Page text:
Saturday, July 6, 2013

Review: (Toronto) Polly Polly (Fringe)

I Think I'm in Love
by Ramya Jegatheesan

Who is Polly? She’s nobody. Or at least that’s what Polly thinks.  So she hides and lives in movies and bathes in lines like “You had me at hello” and “We’ll always have Paris”. 

But can an average call centre girl be the heroine of her own story? Will anyone want to watch her? Who would you be if you could be anybody? Who are you? These are the questions Jessica Moss grapples with in Polly Polly. Throw in a trolling omniscient narrator, some septuagenarian undergarments and Beyonce’s baby and you’ve got the makings of a riotous hit. 

Moss is captivating. She is by turns irreverent, self-deprecating and laugh out loud funny. But she is also vulnerable. Heart-wrenchingly so. It is that rare combination that makes Polly Polly such a riveting and, at times, profound experience. 

Plus, Polly has a Rafiki. Her very own wisecracking counsellor who shows her some capital T truths when she isn’t busy smacking the nonsense out of her. Did I mention Moss also plays faux Rafiki? Isn’t she talented?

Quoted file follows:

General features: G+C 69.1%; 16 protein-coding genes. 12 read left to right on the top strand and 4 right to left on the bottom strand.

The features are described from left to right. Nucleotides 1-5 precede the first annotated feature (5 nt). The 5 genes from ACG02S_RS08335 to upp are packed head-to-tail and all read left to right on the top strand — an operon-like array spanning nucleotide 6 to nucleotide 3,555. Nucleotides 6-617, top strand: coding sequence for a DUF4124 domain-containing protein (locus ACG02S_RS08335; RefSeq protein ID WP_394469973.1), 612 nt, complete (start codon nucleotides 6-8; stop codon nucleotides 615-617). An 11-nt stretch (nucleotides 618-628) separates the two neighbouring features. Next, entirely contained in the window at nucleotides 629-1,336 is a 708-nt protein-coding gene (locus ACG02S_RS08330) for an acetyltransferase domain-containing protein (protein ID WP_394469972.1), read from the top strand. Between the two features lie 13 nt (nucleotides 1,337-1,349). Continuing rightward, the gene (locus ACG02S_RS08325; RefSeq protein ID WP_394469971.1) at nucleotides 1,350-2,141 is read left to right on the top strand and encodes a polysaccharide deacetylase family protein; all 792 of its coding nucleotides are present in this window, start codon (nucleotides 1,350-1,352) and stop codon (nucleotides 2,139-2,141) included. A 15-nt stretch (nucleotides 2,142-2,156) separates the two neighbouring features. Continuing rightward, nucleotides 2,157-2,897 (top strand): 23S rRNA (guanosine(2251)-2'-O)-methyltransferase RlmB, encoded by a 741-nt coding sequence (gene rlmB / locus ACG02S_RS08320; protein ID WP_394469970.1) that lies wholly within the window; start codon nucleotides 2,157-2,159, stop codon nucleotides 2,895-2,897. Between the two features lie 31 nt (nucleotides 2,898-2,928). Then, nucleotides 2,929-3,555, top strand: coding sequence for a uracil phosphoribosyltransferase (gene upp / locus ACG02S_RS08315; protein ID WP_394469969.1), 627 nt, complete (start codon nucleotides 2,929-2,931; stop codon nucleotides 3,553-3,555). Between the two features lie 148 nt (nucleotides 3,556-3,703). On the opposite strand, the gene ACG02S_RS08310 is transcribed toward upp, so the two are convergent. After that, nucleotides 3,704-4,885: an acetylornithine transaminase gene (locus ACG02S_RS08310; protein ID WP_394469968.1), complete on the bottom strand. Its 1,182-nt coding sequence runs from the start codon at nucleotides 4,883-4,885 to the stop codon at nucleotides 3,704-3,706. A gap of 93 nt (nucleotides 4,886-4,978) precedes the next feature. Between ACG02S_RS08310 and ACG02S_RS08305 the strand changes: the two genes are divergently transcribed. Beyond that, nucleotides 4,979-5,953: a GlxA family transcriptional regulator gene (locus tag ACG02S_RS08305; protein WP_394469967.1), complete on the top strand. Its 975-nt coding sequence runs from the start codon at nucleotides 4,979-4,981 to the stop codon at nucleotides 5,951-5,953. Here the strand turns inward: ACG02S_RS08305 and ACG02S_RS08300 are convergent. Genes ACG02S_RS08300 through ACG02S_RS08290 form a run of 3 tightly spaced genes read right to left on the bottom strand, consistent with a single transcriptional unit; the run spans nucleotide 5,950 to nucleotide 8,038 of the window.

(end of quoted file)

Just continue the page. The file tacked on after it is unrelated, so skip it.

I can’t think of a bad word to say about Polly Polly. I’m trying. Really. But I think I kind of love it. 

So what are you waiting for? Polly Polly is one Fringe play that you do not want to miss. Especially if you are deep in the throes of a violent and never-ending existential crisis. Go see it.
Polly Polly is at the Toronto Fringe

Read also Jessica Moss's first-person article on Fringe and the creation of her show

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